I'm genuinely curious, all partisanship aside, why so many conservatives are opposed to "renewable" energy - wind, solar, tidal, geothermal, etc. Conservatives are pro jobs - wind power techs and solar installers are two of the fastest growing job markets in the US (wind is #1 in Texas). Conservatives are pro manufacturing - both wind and solar are manufacturing intensive. The task of converting our grid from oil and gas to renewable is the greatest economic opportunity since the personal computer and the Internet, if not since America's original electrification a century ago. Not to mention the manufacture of electric cars. It can't be feasibility, wind and solar are being installed all around the world. Clean energy out produced coal in the US for the first time last April, that trend is only going to increase. Wind and solar are both becoming cost competitive with oil and gas, and will get even cheaper over time. It's easy to understand this trend just by looking at the supply chain. With oil and gas - it gets pumped from the ground, transported in trucks, or barges, or pipelines, or tankers, to a refining facility, and then transported again to a generating facility, and then you get electricity. With wind - the wind blows and electricity comes out. With solar - the sun shines and electricity comes out. There's the issue of intermittent. Like oil and gas, wind and solar both require storage. Unlike oil and gas, storage for wind and solar can be small and local - a battery system in your garage or your car. These are available now. Reliability? The wind is almost always blowing somewhere in Texas, and the sun rises every day, and the tides always roll. I keep hearing about fears of a huge government take over of American's freedoms, or some such thing. But what is the actual government involvement here? Oil and gas are pumped from government licensed wells - often government leases, transported over government licensed pipelines, or through international waters protected at great cost by the US military, to refining facilities licensed and regulated by state and federal governments. With solar - I have panels on my roof and a battery in my garage. No government required. It seems like a sovereign citizen's dream to me. Yes, obviously wind and solar isn't appropriate for every case. Long distance air travel comes to mind. And we will likely always need some back up capacity from oil and gas. That's no argument against it. Current generating capacity in Texas from wind is 22,637 MW. That's 1/6th of ERCOT's total. There's no reason why this can't double, triple, or quadruple. So, what is it, conservatives?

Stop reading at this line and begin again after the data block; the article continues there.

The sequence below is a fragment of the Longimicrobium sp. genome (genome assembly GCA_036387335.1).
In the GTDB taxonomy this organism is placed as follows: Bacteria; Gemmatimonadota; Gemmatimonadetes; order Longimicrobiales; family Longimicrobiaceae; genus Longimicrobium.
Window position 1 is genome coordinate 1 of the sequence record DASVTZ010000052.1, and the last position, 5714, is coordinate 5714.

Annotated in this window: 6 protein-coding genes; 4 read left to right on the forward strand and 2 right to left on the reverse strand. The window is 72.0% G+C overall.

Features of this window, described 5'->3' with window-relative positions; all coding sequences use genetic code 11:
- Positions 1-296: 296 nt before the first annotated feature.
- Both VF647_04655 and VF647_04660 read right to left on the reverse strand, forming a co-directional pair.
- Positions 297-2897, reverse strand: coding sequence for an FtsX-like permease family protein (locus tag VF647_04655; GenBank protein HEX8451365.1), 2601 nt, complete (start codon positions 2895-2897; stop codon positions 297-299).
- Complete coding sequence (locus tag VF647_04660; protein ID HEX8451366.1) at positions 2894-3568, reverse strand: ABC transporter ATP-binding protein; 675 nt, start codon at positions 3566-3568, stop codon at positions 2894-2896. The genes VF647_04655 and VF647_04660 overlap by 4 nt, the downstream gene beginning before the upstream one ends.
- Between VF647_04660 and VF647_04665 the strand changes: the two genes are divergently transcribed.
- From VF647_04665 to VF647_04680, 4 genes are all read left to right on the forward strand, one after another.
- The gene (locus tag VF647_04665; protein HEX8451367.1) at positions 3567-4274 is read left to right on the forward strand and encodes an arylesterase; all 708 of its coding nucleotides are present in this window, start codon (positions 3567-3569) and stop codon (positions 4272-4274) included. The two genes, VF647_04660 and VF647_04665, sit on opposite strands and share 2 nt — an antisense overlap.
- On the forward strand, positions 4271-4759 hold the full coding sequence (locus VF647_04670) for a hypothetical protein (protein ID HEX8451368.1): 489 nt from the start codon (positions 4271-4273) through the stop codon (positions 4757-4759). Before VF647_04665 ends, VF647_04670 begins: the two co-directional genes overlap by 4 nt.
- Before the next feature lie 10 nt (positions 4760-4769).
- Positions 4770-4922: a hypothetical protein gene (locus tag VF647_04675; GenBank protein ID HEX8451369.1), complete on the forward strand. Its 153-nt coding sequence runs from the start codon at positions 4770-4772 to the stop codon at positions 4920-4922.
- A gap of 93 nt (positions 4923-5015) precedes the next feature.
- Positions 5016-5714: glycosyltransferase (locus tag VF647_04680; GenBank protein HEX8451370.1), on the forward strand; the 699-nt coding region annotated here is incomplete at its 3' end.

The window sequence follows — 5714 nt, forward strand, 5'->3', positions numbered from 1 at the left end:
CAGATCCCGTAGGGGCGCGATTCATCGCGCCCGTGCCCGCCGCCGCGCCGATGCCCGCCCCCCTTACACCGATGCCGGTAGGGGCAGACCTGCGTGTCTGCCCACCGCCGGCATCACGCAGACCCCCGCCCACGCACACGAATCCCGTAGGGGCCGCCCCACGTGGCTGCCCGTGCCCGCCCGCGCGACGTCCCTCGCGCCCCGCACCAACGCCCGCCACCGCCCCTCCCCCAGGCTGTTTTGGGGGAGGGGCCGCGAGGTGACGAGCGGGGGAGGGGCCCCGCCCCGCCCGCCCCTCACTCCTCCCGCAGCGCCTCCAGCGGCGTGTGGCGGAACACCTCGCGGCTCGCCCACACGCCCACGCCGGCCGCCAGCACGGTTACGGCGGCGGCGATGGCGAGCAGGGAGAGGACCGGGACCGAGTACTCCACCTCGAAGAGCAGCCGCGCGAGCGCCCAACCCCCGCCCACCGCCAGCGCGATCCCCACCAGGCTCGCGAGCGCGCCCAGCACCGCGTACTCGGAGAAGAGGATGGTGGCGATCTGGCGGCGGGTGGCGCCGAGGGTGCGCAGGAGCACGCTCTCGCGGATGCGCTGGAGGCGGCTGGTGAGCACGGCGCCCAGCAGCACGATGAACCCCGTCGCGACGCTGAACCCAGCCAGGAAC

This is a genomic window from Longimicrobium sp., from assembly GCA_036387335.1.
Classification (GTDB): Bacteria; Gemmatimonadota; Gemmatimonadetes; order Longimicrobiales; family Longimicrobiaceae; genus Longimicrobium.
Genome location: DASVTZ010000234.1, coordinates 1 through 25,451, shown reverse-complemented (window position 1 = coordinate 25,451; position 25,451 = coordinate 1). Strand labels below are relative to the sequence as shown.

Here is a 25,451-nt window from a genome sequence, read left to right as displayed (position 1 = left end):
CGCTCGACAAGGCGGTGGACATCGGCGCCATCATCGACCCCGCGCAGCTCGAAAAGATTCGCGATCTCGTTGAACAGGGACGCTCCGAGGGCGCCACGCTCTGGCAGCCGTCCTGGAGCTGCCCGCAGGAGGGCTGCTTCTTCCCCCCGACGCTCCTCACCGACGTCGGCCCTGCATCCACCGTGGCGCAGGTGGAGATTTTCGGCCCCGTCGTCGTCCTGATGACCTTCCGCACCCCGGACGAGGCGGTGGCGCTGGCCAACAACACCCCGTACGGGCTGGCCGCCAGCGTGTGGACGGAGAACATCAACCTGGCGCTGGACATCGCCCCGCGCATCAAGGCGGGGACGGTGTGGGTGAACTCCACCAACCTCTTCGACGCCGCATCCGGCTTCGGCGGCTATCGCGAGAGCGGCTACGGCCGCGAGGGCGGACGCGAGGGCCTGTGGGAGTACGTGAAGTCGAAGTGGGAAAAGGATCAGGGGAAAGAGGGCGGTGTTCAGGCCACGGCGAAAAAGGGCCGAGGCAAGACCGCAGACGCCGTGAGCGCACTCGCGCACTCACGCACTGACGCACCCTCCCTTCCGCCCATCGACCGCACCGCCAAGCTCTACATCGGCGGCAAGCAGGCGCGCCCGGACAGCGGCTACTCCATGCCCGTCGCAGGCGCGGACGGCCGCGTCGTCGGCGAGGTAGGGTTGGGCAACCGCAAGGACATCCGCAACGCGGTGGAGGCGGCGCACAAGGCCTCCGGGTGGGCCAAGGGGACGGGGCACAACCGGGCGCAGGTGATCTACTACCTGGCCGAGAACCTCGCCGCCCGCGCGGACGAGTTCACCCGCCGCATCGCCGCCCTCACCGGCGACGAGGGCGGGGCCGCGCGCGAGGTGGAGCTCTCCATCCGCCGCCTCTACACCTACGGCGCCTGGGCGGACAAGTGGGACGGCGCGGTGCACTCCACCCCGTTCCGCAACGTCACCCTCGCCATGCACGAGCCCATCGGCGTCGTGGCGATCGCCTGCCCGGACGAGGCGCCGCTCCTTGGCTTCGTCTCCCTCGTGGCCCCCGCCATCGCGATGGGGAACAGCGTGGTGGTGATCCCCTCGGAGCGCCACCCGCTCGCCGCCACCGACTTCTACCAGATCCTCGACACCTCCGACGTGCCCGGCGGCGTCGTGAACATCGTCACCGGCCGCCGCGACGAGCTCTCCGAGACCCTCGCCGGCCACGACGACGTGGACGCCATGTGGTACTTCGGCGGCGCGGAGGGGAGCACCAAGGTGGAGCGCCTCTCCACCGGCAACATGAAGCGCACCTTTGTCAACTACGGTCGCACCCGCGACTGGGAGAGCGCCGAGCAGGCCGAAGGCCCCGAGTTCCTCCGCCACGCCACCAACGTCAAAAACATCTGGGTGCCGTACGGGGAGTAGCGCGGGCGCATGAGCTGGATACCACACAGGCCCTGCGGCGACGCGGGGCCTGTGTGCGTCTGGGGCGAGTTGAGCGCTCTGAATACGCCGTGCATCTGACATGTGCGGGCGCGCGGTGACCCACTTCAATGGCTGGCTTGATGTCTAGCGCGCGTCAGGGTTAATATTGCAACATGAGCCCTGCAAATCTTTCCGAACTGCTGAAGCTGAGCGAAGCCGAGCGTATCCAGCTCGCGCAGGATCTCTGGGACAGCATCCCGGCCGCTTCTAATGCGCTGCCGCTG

Gary Miller

Bailey? After a hurricane how long will you be without power waiting for insurance to replace your roof? I'll be back on the grid long before that.

Bailey Jones

That's a valid concern, Gary. But I'd still be connected to the grid, just like you, burning that clean cool West Texas wind power.

Gary Miller

Bailey. Conservatives are in favor of renewable energy that is price competitive. Tax Subsidised energy is subsirised because it can't compete with conventional energy and would become far too costly if the subsidies were removed. WE prefer free and fair competition, not competing with government.

Gary Miller

The global mapping satilites show there is no deforestation. Fact is global forestation has increased 20 % in the recent 20 years. Using fossil fuels for heating/cooking instead of trees is thought to be one reason forests are increasing. Increased CO2 could be a reason cut forests regenerate faster. The tree huggers belief that every cut tree is a permanent loss is false. Trees are a fast renewable resource.

Dan Freeman

What is the source Mr. Miller's claim that "A gas, oil or coal fired power plant with equal capacity to the wind or solar farm must be running on standby?"

Bailey Jones

It's based on the outdated idea that there is no way to store energy created by wind or solar. So, at night, or when the wind stops, you have to fire up the fossil fuels. But, of course, we have whole house batteries now, and the 100 MW battery farm that Elon Musk recently installed in Australia, and the whole town battery that recently went on line in Presidio, Texas (due to frequent power outages from their unreliable conventional power grid). But Gary's argument can be played the other way. The oil and gas capacity we currently have is ALREADY available as the "standby backup" for enough wind and solar energy to power all of Texas.

Carlos Ponce